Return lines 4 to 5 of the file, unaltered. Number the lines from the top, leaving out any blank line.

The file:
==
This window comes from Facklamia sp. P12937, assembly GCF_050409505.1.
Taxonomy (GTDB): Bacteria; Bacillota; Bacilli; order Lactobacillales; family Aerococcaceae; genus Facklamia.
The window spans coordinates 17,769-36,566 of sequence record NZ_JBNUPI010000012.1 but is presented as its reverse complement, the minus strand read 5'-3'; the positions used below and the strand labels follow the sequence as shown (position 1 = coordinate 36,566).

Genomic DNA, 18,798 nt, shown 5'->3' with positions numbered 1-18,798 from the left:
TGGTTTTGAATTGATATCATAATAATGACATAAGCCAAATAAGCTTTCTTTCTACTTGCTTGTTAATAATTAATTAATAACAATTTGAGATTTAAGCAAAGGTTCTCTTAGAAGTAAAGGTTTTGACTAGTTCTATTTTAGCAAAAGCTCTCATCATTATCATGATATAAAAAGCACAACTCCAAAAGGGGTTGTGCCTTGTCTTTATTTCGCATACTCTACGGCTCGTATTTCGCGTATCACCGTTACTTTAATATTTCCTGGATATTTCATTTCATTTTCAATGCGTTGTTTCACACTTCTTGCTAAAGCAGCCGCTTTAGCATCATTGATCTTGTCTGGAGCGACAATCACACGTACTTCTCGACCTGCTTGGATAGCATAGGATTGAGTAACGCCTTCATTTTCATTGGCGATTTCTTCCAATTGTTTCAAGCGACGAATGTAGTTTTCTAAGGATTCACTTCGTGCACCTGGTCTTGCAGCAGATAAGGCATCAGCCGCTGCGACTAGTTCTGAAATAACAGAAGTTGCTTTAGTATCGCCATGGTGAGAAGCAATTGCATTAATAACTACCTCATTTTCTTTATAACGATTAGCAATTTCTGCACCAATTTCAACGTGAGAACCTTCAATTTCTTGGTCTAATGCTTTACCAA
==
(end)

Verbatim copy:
Genomic DNA, 18,798 nt, shown 5'->3' with positions numbered 1-18,798 from the left:
TGGTTTTGAATTGATATCATAATAATGACATAAGCCAAATAAGCTTTCTTTCTACTTGCTTGTTAATAATTAATTAATAACAATTTGAGATTTAAGCAAAGGTTCTCTTAGAAGTAAAGGTTTTGACTAGTTCTATTTTAGCAAAAGCTCTCATCATTATCATGATATAAAAAGCACAACTCCAAAAGGGGTTGTGCCTTGTCTTTATTTCGCATACTCTACGGCTCGTATTTCGCGTATCACCGTTACTTTAATATTTCCTGGATATTTCATTTCATTTTCAATGCGTTGTTTCACACTTCTTGCTAAAGCAGCCGCTTTAGCATCATTGATCTTGTCTGGAGCGACAATCACACGTACTTCTCGACCTGCTTGGATAGCATAGGATTGAGTAACGCCTTCATTTTCATTGGCGATTTCTTCCAATTGTTTCAAGCGACGAATGTAGTTTTCTAAGGATTCACTTCGTGCACCTGGTCTTGCAGCAGATAAGGCATCAGCCGCTGCGACTAGTTCTGAAATAACAGAAGTTGCTTTAGTATCGCCATGGTGAGAAGCAATTGCATTAATAACTACCTCATTTTCTTTATAACGATTAGCAATTTCTGCACCAATTTCAACGTGAGAACCTTCAATTTCTTGGTCTAATGCTTTACCAA